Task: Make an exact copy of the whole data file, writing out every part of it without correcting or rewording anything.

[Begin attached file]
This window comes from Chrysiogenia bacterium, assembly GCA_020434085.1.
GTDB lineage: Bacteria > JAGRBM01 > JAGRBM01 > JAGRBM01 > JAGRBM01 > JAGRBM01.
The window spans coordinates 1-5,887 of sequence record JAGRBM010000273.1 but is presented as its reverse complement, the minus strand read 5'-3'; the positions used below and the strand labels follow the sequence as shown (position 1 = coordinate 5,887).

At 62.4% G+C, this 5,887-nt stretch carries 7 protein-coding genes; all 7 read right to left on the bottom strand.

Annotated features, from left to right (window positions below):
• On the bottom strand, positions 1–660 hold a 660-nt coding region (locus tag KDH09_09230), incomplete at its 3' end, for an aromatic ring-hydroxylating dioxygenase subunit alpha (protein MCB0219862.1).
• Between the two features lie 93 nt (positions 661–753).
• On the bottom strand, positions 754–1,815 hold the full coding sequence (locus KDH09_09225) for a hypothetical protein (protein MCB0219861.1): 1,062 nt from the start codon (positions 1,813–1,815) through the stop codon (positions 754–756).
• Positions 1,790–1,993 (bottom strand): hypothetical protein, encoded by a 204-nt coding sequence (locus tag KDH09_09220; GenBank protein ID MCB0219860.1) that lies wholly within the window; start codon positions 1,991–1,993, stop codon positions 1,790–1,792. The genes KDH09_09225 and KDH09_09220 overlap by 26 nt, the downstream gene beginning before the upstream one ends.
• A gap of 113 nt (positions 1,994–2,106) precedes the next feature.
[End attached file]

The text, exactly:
This window comes from Chrysiogenia bacterium, assembly GCA_020434085.1.
GTDB lineage: Bacteria > JAGRBM01 > JAGRBM01 > JAGRBM01 > JAGRBM01 > JAGRBM01.
The window spans coordinates 1-5,887 of sequence record JAGRBM010000273.1 but is presented as its reverse complement, the minus strand read 5'-3'; the positions used below and the strand labels follow the sequence as shown (position 1 = coordinate 5,887).

At 62.4% G+C, this 5,887-nt stretch carries 7 protein-coding genes; all 7 read right to left on the bottom strand.

Annotated features, from left to right (window positions below):
• On the bottom strand, positions 1–660 hold a 660-nt coding region (locus tag KDH09_09230), incomplete at its 3' end, for an aromatic ring-hydroxylating dioxygenase subunit alpha (protein MCB0219862.1).
• Between the two features lie 93 nt (positions 661–753).
• On the bottom strand, positions 754–1,815 hold the full coding sequence (locus KDH09_09225) for a hypothetical protein (protein MCB0219861.1): 1,062 nt from the start codon (positions 1,813–1,815) through the stop codon (positions 754–756).
• Positions 1,790–1,993 (bottom strand): hypothetical protein, encoded by a 204-nt coding sequence (locus tag KDH09_09220; GenBank protein ID MCB0219860.1) that lies wholly within the window; start codon positions 1,991–1,993, stop codon positions 1,790–1,792. The genes KDH09_09225 and KDH09_09220 overlap by 26 nt, the downstream gene beginning before the upstream one ends.
• A gap of 113 nt (positions 1,994–2,106) precedes the next feature.